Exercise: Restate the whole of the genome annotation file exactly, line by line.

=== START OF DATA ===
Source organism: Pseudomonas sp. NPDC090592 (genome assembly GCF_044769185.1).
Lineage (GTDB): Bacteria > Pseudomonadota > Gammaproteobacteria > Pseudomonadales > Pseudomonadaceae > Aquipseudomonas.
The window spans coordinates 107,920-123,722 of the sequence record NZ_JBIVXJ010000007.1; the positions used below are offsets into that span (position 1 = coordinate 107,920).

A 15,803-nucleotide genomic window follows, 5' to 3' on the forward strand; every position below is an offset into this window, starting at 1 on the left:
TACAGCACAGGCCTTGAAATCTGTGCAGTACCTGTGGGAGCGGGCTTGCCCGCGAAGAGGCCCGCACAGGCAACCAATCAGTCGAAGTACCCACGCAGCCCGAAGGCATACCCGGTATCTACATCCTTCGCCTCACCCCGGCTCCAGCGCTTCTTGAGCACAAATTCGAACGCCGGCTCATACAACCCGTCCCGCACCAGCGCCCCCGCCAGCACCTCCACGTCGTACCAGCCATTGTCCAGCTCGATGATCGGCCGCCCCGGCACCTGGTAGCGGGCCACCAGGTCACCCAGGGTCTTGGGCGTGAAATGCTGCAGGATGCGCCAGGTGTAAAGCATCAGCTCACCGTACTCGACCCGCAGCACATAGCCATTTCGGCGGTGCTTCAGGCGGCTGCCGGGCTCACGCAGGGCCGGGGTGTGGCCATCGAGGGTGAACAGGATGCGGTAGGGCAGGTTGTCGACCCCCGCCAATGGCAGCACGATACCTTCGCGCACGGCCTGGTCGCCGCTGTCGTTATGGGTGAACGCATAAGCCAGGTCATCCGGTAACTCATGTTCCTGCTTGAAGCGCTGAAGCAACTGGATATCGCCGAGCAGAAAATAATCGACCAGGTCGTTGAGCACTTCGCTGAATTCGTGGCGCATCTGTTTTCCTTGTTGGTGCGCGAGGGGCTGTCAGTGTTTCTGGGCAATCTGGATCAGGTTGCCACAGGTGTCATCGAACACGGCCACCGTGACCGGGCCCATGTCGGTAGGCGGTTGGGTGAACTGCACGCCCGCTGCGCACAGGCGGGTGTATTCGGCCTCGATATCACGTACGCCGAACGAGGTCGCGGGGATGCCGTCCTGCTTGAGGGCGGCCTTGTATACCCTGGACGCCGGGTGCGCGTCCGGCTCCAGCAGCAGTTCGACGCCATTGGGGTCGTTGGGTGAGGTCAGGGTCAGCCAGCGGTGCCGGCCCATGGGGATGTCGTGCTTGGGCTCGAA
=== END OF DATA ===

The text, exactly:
Source organism: Pseudomonas sp. NPDC090592 (genome assembly GCF_044769185.1).
Lineage (GTDB): Bacteria > Pseudomonadota > Gammaproteobacteria > Pseudomonadales > Pseudomonadaceae > Aquipseudomonas.
The window spans coordinates 107,920-123,722 of the sequence record NZ_JBIVXJ010000007.1; the positions used below are offsets into that span (position 1 = coordinate 107,920).

A 15,803-nucleotide genomic window follows, 5' to 3' on the forward strand; every position below is an offset into this window, starting at 1 on the left:
TACAGCACAGGCCTTGAAATCTGTGCAGTACCTGTGGGAGCGGGCTTGCCCGCGAAGAGGCCCGCACAGGCAACCAATCAGTCGAAGTACCCACGCAGCCCGAAGGCATACCCGGTATCTACATCCTTCGCCTCACCCCGGCTCCAGCGCTTCTTGAGCACAAATTCGAACGCCGGCTCATACAACCCGTCCCGCACCAGCGCCCCCGCCAGCACCTCCACGTCGTACCAGCCATTGTCCAGCTCGATGATCGGCCGCCCCGGCACCTGGTAGCGGGCCACCAGGTCACCCAGGGTCTTGGGCGTGAAATGCTGCAGGATGCGCCAGGTGTAAAGCATCAGCTCACCGTACTCGACCCGCAGCACATAGCCATTTCGGCGGTGCTTCAGGCGGCTGCCGGGCTCACGCAGGGCCGGGGTGTGGCCATCGAGGGTGAACAGGATGCGGTAGGGCAGGTTGTCGACCCCCGCCAATGGCAGCACGATACCTTCGCGCACGGCCTGGTCGCCGCTGTCGTTATGGGTGAACGCATAAGCCAGGTCATCCGGTAACTCATGTTCCTGCTTGAAGCGCTGAAGCAACTGGATATCGCCGAGCAGAAAATAATCGACCAGGTCGTTGAGCACTTCGCTGAATTCGTGGCGCATCTGTTTTCCTTGTTGGTGCGCGAGGGGCTGTCAGTGTTTCTGGGCAATCTGGATCAGGTTGCCACAGGTGTCATCGAACACGGCCACCGTGACCGGGCCCATGTCGGTAGGCGGTTGGGTGAACTGCACGCCCGCTGCGCACAGGCGGGTGTATTCGGCCTCGATATCACGTACGCCGAACGAGGTCGCGGGGATGCCGTCCTGCTTGAGGGCGGCCTTGTATACCCTGGACGCCGGGTGCGCGTCCGGCTCCAGCAGCAGTTCGACGCCATTGGGGTCGTTGGGTGAGGTCAGGGTCAGCCAGCGGTGCCGGCCCATGGGGATGTCGTGCTTGGGCTCGAA